Without a contract, the performance of a promise is entirely left up the discretion of the parties. This gives us full “room for ambiguity,” but we lose the ability to depend on the outcome. Thus, we don’t really want ambiguity in contracts—we want accuracy in the enforcement of the agreement.
Now, it’s true that code alone is insufficient to enforce many agreements. For instance, it would be difficult for code alone to discern whether an apartment meets an implied warranty of habitability —not too cold, not too hot, not infested with vermin, etc. We could imagine code that attempts to do this, that somehow measures the number of mice caught per day (hopefully zero), records the temperature, and records the air and water quality. However, such an effort would be expensive and ultimately futile, for surely there would be some important measurement that would be missed.
This kind of judgment about events, such as whether or not a dwelling is habitable, is currently best done by people. Machines are notoriously bad at recognition tasks, as exemplified by the “dog or muffin” meme (thanks to Meng Wong and Oliver Goodenough for this example):
So how do we reconcile the need for flexibility in determining whether events happened (such as whether an apartment is habitable) with the need to reduce discretion and ambiguity as much as possible? Law Professor Oliver Goodenough offers a distinction between two types of ambiguity that can occur in contracts: rule ambiguity and event ambiguity. Event ambiguity has to do with the recognition task—in other words, has this event happened? Is the apartment habitable?
Rule ambiguity, on the other hand, is uncertainty about which rules to follow. Most lawyers would agree that rule ambiguity in contracts is a bad thing. The entire purpose of contracts is to project dependable order into a set of future interactions.
As Goodenough points out, oftentimes a word like “habitability” is just a shorthand to avoid having to do the work of deciding exactly what that means. In other words, we don’t actually want ambiguity, we want human judgment in order to make things easier. Fortunately, smart contracts as historically understood have always included the possibility of including human judgment as an input.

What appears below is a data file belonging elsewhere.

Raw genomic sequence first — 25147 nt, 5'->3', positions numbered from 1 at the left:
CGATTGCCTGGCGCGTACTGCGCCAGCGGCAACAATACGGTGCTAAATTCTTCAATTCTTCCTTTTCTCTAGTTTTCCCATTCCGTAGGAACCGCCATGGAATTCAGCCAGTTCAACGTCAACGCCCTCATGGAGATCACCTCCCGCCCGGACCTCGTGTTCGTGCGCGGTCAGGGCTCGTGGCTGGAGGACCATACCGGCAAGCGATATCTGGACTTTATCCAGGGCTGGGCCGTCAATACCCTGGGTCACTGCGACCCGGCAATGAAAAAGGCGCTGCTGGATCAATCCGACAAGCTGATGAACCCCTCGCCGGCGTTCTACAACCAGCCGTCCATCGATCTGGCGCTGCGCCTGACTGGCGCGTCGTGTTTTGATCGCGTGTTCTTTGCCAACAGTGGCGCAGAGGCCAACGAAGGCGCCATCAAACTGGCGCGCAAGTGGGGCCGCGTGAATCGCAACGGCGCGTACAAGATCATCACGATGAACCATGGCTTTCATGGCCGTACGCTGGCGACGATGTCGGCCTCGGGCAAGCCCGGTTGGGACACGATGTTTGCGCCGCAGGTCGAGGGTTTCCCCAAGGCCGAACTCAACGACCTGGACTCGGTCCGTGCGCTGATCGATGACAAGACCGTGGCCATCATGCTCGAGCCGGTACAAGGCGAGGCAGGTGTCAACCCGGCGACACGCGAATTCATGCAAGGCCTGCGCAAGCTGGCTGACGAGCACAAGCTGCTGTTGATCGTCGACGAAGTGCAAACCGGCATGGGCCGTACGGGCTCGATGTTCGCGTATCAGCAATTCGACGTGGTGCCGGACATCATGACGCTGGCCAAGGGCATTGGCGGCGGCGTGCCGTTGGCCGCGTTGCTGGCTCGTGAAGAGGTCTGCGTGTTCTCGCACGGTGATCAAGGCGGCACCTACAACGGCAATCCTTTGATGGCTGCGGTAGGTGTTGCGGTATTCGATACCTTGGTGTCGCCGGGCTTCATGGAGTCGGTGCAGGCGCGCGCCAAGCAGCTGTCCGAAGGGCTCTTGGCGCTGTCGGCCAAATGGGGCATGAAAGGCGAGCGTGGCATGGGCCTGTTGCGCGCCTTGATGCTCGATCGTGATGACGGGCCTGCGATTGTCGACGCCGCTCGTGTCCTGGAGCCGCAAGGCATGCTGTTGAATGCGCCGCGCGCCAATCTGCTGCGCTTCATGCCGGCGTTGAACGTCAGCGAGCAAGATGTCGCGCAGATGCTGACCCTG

The Oracle Problem
According to Song, any reliance on an oracle (a third party entity that provides information about the outside world to blockchain code) makes a smart contract useless. Again, Song’s definition here is extreme and fails to match the historical definition of smart contracts, including the papers that introduced the idea.
“Since an oracle determines what a smart contract sees (i.e. it controls the inputs to the smart contract) it also holds the power to control what the smart contract does in response to these inputs.”
This conflates event recognition with the enforcement of rules, and assumes that because an oracle has authority in one area, it has full discretion over the entire contract. This is simply false. We can imagine a simple contract for an online marketplace, in which the buyer and the seller agree at the time of the contracting to third party arbitration in the case of a dispute. In most cases, the arbiter has no control over the contract whatsoever. It is only in the case of a dispute between the buyer and the seller that their input is solicited at all, and they are limited to choosing specific outcomes, such as between sending the funds back to the buyer or to the seller. In all cases, it is impossible for them to choose to give the money to themselves, or anyone other than the buyer and seller. Thus, they clearly do not have complete control over the contract.
This concept of limiting authority to specific functions is known as the Principle of Least Authority (POLA) in computer science. By limiting the authority to the minimum amount necessary, the “surface area” for attacks is greatly reduced, and the risks are better understood.
Furthermore, there are mechanisms to avoid relying on a single, pre‐identified party. For instance, if the contract is a bet on the outcome of an NBA game, the oracle providing the score of the game from nba.com could be chosen at random from a pool of thousands, thus reducing the possibility of bribery or denial of service attacks. Or, a number of parties could chosen at random, and the answer only used if the answers agree. Economics can provide a great deal of needed insight into how to incentivize and structure the oracle mechanisms, but nothing about this is intractable.
Property title using a blockchain is still an open problem, but there’s nothing that has been proven intractable about it. Using a token on a blockchain allows for the secure transfer of property title in a smart contract, which is still a major improvement in terms of transaction costs over traditional contracting and escrow.
Again, the metric that we should be using for smart contracts is whether they are (or in the future, can be) an improvement over the current system. We should not be using the unrealistic and ahistorical conception that smart contracts must be absolutely “trustless” to be of any use.